News in Brief

The College is celebrating its first annual International Education Week (IEW), which began Tuesday, Oct. 22 and will culminate with selected IEW presentations at the Tanner Conference on Tuesday, Oct. 29. IEW will host language boot camps, study abroad information sessions and lectures on international affairs through the week. The Slater Cultural Show, the annual showcase of international performing arts, will be held this Friday, Oct. 25. Ang Lee,  the two-time Academy award winner movie director, will hold a conversation with CEO of Focus Features James Schmaus on Saturday, Oct. 26.

Fossil Free Wellesley will meet with the Board of Trustees today to request that the College withdraw all direct investments in fossil fuel companies within the next two years.The proposal includes a five-year review period following partial divestment of direct shares to assess investment returns and determine how the school can make full divestment feasible. After the review period, they are asking for full divestment from the top 200 fossil fuel companies.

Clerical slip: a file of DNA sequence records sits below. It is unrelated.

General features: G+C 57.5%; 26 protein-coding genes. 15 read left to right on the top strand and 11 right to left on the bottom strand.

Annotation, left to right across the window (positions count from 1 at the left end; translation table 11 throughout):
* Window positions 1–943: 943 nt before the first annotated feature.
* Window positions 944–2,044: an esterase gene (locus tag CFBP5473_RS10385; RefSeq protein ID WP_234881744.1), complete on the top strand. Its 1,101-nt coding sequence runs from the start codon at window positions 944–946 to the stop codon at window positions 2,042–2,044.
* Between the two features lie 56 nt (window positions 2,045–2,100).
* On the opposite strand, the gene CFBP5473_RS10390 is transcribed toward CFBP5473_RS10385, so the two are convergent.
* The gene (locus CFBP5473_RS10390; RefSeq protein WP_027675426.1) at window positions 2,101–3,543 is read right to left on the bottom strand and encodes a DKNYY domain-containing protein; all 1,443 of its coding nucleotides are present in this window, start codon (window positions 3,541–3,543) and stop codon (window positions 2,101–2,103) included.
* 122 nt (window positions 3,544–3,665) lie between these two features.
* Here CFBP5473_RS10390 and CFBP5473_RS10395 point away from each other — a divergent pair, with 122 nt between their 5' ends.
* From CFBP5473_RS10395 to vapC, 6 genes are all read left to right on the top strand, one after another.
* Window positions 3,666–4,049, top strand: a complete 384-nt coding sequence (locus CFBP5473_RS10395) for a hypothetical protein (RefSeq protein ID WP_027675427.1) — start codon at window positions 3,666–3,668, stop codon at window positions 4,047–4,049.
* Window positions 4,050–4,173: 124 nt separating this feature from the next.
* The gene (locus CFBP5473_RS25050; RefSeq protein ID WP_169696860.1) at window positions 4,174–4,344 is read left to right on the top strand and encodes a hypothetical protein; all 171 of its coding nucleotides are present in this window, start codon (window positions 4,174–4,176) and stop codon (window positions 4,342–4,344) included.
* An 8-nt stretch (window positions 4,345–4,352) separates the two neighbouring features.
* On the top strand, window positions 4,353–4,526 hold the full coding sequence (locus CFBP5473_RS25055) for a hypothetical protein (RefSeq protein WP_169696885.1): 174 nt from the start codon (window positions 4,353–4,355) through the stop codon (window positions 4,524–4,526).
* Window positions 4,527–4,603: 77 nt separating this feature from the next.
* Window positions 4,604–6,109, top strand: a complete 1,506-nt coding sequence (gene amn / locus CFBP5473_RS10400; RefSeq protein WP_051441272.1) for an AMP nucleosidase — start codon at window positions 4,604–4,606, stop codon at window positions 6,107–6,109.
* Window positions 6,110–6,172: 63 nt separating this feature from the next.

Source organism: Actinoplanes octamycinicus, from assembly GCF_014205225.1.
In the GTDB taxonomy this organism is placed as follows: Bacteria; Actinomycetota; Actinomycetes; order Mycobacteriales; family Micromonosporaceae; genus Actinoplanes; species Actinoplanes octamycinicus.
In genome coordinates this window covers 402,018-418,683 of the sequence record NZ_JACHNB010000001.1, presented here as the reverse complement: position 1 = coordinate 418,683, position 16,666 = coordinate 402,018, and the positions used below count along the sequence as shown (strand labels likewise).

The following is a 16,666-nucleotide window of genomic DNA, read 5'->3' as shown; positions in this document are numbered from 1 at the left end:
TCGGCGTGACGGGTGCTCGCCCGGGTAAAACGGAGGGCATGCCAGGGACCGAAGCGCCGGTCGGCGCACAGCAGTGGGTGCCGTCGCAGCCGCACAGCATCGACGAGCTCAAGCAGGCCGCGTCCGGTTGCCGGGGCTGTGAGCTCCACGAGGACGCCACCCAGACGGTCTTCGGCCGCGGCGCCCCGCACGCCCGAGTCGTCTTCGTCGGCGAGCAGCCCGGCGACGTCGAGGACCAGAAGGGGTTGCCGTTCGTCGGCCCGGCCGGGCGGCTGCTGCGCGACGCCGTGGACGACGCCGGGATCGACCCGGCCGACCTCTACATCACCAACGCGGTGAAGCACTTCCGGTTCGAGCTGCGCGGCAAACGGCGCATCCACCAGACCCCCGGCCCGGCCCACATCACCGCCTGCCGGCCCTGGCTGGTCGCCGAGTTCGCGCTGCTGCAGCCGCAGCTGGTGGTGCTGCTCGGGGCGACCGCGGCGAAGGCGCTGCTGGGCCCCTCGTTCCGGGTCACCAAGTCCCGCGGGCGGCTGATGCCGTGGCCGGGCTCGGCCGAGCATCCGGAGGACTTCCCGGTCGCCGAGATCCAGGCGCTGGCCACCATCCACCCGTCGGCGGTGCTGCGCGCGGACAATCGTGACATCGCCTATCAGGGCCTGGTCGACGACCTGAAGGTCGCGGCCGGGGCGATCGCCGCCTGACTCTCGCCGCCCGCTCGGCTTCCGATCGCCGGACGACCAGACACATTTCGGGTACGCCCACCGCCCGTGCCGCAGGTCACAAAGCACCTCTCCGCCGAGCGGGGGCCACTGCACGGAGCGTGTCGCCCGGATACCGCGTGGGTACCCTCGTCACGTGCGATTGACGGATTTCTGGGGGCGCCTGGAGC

SBOG announced the English singer and songwriter Kate Nash as the Fall Frenzy Concert artist. She performs this upcoming Saturday evening on Oct. 25 in Tishman Commons. Doors open at 8 p.m. The concert is free for Wellesley students with ID and $10 for off-campus guests. Kate Nash is well known for her U.K. hit “Foundations” in 2007 and her platinum album “Male of Bricks.”

According to, Boston has indefinitely banned parties and large gatherings at MIT fraternities, sororities and independent living groups while officials inspect and ensure the safety of off-campus properties. A month ago, an MIT student and fraternity member of Phi Sigma Kappa fell four stories during a party. In an email, Boston officials warned housing groups to comply because the city is “seriously considering” a permanent ban. The city is concerned about building exits as well as suggested assembly and occupancy limits. Until the city issues a new limit on event capacity, MIT has limited the temporary gathering occupancy to three times the legal residential occupancy limit.

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